[Page 749]

367. Memorandum of Conversation1

SUBJECT

  • Summary of Judge Clark’s Meeting with Prime Minister Manuel Ulloa of Peru

PARTICIPANTS

  • William P. Clark, Assistant to the President for National Security Affairs
  • Roger W. Fontaine, Senior Staff Member National Security Council
  • Manuel Ulloa, Prime Minister of Peru
  • Roberto Danino, Secretary-General of the Ministry of the Economy, Peru
  • Alfonso Rivero, Minister-Counselor, Embassy of Peru

Judge Clark welcomed Prime Minister Ulloa to the White House and conveyed the President’s regards.

Prime Minister Ulloa remarked that with the events in the South Atlantic, the way might be cleared for fresh approaches and thus create the possibility of a dialogue. The Prime Minister remarked he had only talked to Secretary Haig by phone, but he had met with Secretary-designate Shultz 2 on several occasions.

Prime Minister Ulloa then conveyed the feelings and mood of the region as he expressed these to Deputy Secretary Stoessel at State.3 He stated the problem of Argentina is a problem for us all. He is not optimistic about Argentina being able to pull together an effective government and that this would have a negative impact financially, inter alia, on the world system. If Argentina slides into anarchy, this will have a negative effect on all of us trying to make democracy more permanent.

Judge Clark stated our support for democratic and constitutional government and that we are helping as much as we can. He expressed the hope that our interruption of relations—in the broad sense of that [Page 750]term—will be short lived. But it depends on what government emerges. The Judge then asked the Prime Minister, what should we be doing that we are not doing?

Prime Minister Ulloa said that it was a delicate matter. There is a limit as to what the U.S. can do. Brazil and Peru can speak more directly and openly about political matters.

As for change in the OAS and the inter-American system, that should be played very coolly. The issue should remain dormant for a while. There is no unanimity of views, in any case.

The U.S. might place more emphasis on multilateral institutions. Issues like graduation that affect Mexico and Argentina are best handled by the World Bank, the IDB, and the IMF.

In general, nerves are irritated. Some realize there is no preferred relationship and that the U.S. has a global strategy. Argentina’s defeat also caused Latin resentment against the U.S. and the British.

But there are fundamental ties, and setbacks are inevitable. The U.S. should try to soothe feelings and still not be patronizing. In the meantime, Brazil can exert a quiet influence.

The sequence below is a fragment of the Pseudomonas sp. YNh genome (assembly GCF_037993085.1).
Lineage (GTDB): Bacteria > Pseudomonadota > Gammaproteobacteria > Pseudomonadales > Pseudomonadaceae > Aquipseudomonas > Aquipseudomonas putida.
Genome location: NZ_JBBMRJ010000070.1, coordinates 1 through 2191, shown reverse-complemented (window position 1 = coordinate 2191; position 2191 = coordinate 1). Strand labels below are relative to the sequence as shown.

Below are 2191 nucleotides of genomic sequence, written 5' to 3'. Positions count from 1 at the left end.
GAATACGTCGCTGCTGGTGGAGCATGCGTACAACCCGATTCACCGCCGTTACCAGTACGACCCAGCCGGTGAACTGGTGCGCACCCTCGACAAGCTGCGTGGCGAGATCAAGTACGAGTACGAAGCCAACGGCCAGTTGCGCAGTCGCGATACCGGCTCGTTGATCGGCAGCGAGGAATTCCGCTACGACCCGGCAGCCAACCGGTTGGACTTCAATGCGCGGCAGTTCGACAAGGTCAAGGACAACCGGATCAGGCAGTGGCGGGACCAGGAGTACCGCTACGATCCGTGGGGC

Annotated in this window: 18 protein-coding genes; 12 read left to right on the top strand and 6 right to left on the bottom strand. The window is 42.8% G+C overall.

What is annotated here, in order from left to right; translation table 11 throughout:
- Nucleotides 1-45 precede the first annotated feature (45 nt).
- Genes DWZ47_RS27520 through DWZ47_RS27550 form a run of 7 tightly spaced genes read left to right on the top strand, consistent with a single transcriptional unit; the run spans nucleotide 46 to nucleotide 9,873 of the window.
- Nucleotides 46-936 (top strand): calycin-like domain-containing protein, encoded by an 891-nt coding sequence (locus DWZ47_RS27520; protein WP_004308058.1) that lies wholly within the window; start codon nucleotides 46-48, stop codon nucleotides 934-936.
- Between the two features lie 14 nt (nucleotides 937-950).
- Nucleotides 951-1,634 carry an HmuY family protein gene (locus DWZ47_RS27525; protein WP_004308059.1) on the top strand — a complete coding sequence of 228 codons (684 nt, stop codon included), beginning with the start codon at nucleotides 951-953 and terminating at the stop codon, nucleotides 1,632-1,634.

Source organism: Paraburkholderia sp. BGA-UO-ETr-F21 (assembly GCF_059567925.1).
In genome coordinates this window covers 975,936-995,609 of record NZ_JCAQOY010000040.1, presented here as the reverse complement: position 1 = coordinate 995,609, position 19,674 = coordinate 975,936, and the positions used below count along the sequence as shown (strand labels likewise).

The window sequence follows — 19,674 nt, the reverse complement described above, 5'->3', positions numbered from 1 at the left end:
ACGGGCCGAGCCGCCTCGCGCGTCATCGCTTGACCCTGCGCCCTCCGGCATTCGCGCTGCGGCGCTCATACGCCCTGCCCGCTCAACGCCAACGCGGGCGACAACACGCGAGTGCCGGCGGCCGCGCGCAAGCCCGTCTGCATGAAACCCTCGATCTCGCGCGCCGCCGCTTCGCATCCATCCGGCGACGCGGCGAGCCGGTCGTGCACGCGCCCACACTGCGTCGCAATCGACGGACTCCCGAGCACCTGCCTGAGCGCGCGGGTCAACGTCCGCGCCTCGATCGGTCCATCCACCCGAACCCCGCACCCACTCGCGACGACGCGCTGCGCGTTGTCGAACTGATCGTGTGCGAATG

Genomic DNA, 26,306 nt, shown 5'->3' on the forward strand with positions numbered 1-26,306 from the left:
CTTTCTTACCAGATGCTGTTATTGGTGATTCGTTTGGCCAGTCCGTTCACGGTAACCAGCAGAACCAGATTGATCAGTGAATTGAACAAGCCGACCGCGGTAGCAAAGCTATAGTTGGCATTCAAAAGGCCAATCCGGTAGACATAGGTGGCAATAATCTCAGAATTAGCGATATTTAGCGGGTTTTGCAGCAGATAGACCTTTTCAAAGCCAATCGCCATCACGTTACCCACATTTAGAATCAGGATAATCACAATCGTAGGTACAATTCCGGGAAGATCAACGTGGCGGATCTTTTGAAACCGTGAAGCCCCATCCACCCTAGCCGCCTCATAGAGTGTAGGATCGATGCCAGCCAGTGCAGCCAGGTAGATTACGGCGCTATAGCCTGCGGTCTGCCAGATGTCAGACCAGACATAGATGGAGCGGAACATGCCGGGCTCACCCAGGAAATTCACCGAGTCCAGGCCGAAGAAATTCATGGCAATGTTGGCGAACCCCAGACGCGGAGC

At the same time, the left will fish in Argentina’s muddied waters, but we should remain cautious and careful.

Finally, we should maintain our bilateral relations with individual countries in Latin America.

Returning to the Argentinian problem, the Prime Minister added that they have brought much of this upon themselves, but we cannot let Argentina go. Argentina remains a western nation—more so than most.

Judge Clark thanked the Prime Minister for his views and expressed strong support for U.S. Ambassador Frank Ortiz.

Prime Minister Ulloa said the U.S. Ambassador was doing well and had come out of his first months in Lima relatively unscathed.

  1. Source: Reagan Library, Roger W. Fontaine Files, Peru [May 1982–July 1982]. Confidential. The meeting took place in Clark’s office at the White House.
  2. Reagan announced Haig’s resignation as Secretary of State on June 25. For the text of this announcement, see Public Papers: Reagan, 1982, Book I, p. 819. In his memoirs, Haig wrote that his “efforts in the Falklands ultimately cost me my job as Secretary of State. As I had forewarned my wife, the work I had done was perceived to be a failure, and those in the Administration who had been looking for an issue on which to bring me down recognized that I had given them one. Knowing that this would be so, I accepted the consequences when they came, very soon afterward.” (Haig, Caveat, p. 298) Haig’s resignation formally took effect on July 5, and Stoessel served as Acting Secretary from July 5 until July 16. Shultz, whom Reagan nominated on June 25, succeeded Haig as Secretary of State on July 16.
  3. No memorandum of conversation of Ulloa’s meeting with Stoessel has been found.